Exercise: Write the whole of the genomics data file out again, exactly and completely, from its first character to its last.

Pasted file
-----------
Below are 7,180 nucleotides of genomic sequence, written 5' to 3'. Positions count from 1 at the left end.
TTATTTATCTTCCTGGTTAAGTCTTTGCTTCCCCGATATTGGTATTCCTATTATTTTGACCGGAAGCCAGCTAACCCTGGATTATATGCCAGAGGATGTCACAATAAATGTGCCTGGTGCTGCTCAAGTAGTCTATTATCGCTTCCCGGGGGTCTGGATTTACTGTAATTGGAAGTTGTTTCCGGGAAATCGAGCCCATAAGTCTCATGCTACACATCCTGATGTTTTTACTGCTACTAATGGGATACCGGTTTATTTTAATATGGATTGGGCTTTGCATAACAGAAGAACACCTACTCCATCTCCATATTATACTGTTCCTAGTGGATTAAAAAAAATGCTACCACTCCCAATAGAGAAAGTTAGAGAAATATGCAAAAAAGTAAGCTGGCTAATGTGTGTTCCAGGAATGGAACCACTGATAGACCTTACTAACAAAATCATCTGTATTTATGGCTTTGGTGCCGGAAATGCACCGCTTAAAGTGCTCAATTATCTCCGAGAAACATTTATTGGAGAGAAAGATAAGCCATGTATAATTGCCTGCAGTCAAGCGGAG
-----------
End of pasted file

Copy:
Below are 7,180 nucleotides of genomic sequence, written 5' to 3'. Positions count from 1 at the left end.
TTATTTATCTTCCTGGTTAAGTCTTTGCTTCCCCGATATTGGTATTCCTATTATTTTGACCGGAAGCCAGCTAACCCTGGATTATATGCCAGAGGATGTCACAATAAATGTGCCTGGTGCTGCTCAAGTAGTCTATTATCGCTTCCCGGGGGTCTGGATTTACTGTAATTGGAAGTTGTTTCCGGGAAATCGAGCCCATAAGTCTCATGCTACACATCCTGATGTTTTTACTGCTACTAATGGGATACCGGTTTATTTTAATATGGATTGGGCTTTGCATAACAGAAGAACACCTACTCCATCTCCATATTATACTGTTCCTAGTGGATTAAAAAAAATGCTACCACTCCCAATAGAGAAAGTTAGAGAAATATGCAAAAAAGTAAGCTGGCTAATGTGTGTTCCAGGAATGGAACCACTGATAGACCTTACTAACAAAATCATCTGTATTTATGGCTTTGGTGCCGGAAATGCACCGCTTAAAGTGCTCAATTATCTCCGAGAAACATTTATTGGAGAGAAAGATAAGCCATGTATAATTGCCTGCAGTCAAGCGGAG